Big storms happen. Life is unpredictable that way. But in many cases, extreme weather can be a bit more predictable. For instance, If you operate in Florida, you can expect hurricanes. If you operate in California, you can expect wildfires. If you operate in New York, you can expect ice storms.
Unfortunately, climate experts are saying that’s not all you can expect. Regardless of where you operate, more extreme weather is predicted to come your way. This rise of extreme weather has made one thing clear for energy executives: If dealing with mother nature isn’t top of mind, it should be.
Why should you be concerned? Extreme weather is a common cause of outages—and outages cost money. The longer the grid is down, the higher your rates will have to be. Most execs strive to drive rates down. Furthermore, unplanned outages leave families in the dark, cut off from communication. As food and medicine spoil in the unpowered refrigerator, uncertainty swells, and public outrage builds.
Fortunately, utilities have options when it comes to storm preparedness. Thanks to technology like drones, analytics, and artificial intelligence, energy companies can choose to harden their networks in an efficient, systematic, and data-driven manner. This way, when the storm hits, they can minimize damage and downtime.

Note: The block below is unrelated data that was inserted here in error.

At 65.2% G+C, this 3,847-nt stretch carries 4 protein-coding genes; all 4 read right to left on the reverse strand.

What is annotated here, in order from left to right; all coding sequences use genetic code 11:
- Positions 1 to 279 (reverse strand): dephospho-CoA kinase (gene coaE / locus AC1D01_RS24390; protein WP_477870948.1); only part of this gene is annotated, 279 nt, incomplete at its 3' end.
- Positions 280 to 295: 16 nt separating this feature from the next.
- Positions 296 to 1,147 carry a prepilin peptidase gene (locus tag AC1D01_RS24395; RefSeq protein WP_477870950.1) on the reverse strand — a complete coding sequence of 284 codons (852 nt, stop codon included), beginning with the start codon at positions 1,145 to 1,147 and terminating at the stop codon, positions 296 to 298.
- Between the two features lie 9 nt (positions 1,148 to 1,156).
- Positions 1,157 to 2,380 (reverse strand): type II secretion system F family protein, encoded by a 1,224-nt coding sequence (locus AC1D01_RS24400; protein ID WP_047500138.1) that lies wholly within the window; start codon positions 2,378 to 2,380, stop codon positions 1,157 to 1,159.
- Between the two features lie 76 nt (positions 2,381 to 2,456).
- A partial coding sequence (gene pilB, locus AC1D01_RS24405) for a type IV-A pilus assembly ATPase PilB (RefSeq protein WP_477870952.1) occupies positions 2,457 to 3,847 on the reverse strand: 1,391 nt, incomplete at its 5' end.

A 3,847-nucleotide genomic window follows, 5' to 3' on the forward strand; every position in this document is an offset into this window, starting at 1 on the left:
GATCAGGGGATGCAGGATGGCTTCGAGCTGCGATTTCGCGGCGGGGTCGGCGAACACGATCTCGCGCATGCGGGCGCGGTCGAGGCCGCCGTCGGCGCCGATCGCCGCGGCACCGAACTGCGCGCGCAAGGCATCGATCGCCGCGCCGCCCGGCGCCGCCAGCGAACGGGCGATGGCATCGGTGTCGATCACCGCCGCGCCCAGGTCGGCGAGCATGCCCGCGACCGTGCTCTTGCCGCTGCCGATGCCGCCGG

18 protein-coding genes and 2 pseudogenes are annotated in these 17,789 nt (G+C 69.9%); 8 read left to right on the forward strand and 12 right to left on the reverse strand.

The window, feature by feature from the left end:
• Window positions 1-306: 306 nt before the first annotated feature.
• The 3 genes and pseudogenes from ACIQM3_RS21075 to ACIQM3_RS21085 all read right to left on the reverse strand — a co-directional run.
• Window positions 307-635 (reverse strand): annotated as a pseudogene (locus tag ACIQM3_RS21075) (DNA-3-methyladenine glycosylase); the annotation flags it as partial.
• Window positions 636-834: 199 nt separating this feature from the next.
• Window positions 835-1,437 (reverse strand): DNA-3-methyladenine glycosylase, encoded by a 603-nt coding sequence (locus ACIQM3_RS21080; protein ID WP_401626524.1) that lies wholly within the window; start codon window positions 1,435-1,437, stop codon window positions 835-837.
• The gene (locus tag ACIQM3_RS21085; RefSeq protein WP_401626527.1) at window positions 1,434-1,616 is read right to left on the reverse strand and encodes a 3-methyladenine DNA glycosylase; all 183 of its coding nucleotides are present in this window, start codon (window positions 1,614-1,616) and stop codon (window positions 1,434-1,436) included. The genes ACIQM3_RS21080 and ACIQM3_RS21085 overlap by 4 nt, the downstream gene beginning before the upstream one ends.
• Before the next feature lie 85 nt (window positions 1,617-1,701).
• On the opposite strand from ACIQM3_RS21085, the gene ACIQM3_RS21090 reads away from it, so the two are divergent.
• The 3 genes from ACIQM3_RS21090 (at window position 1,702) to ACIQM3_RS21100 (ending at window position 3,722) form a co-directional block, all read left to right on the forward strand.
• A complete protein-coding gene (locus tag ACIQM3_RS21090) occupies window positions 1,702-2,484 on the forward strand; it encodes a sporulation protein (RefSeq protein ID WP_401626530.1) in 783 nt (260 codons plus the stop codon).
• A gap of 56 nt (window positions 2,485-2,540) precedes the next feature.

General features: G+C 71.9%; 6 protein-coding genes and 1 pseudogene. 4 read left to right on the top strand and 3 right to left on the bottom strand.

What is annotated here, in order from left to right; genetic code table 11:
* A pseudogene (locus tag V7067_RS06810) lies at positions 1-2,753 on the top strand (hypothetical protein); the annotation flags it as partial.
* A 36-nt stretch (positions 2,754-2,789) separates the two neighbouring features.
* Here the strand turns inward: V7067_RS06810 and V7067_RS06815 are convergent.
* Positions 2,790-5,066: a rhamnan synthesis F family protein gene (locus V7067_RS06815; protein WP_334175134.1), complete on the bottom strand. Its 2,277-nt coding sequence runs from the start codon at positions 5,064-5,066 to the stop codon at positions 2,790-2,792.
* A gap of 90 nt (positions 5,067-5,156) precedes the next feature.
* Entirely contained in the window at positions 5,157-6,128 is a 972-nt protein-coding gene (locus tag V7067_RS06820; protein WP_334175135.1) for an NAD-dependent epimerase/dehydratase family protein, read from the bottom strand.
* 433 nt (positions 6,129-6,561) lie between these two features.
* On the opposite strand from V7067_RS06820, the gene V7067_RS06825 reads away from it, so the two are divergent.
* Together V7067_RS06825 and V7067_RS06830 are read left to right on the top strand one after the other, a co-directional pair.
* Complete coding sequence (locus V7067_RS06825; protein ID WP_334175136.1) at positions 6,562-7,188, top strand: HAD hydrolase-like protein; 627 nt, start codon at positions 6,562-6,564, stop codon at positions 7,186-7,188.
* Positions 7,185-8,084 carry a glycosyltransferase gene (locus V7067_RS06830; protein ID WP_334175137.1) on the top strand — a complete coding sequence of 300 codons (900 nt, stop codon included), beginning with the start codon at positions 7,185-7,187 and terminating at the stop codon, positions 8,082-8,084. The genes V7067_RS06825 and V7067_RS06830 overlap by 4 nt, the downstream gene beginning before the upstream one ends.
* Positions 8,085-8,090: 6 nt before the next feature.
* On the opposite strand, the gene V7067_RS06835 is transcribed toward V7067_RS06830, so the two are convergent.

The reality, however, is that too many utilities still rely on a reactive approach to storms. Once the hurricane blows through, then comes a comprehensive inventory analysis to evaluate the damage. The obvious problem here is that more often than not, companies don’t fully understand what equipment they have in the field—adding time, money, and complexity to recovery efforts.
Yet, the reactive approach is understandable, to a certain degree. For many utilities, the catastrophic storm hasn’t hit yet, and the traditional method of manually inspecting your physical infrastructure every 10 years or so has worked in the past—so why change now? Especially when your job and reputation are on the line if things go south.
Storm preparedness is only one reason to digitize your asset management program. Other benefits include improved safety, reliability, and SAIDI scores. But storm prep is a big one. As Texas showed us this year, extreme weather can hit when you least expect it. So you’ll want to be ready when it does.
Download the Preparing for Mother Nature ebook, to examine the three common extreme weather events and how better aerial intelligence can help you reduce damage and restore power quickly when disaster inevitably strikes.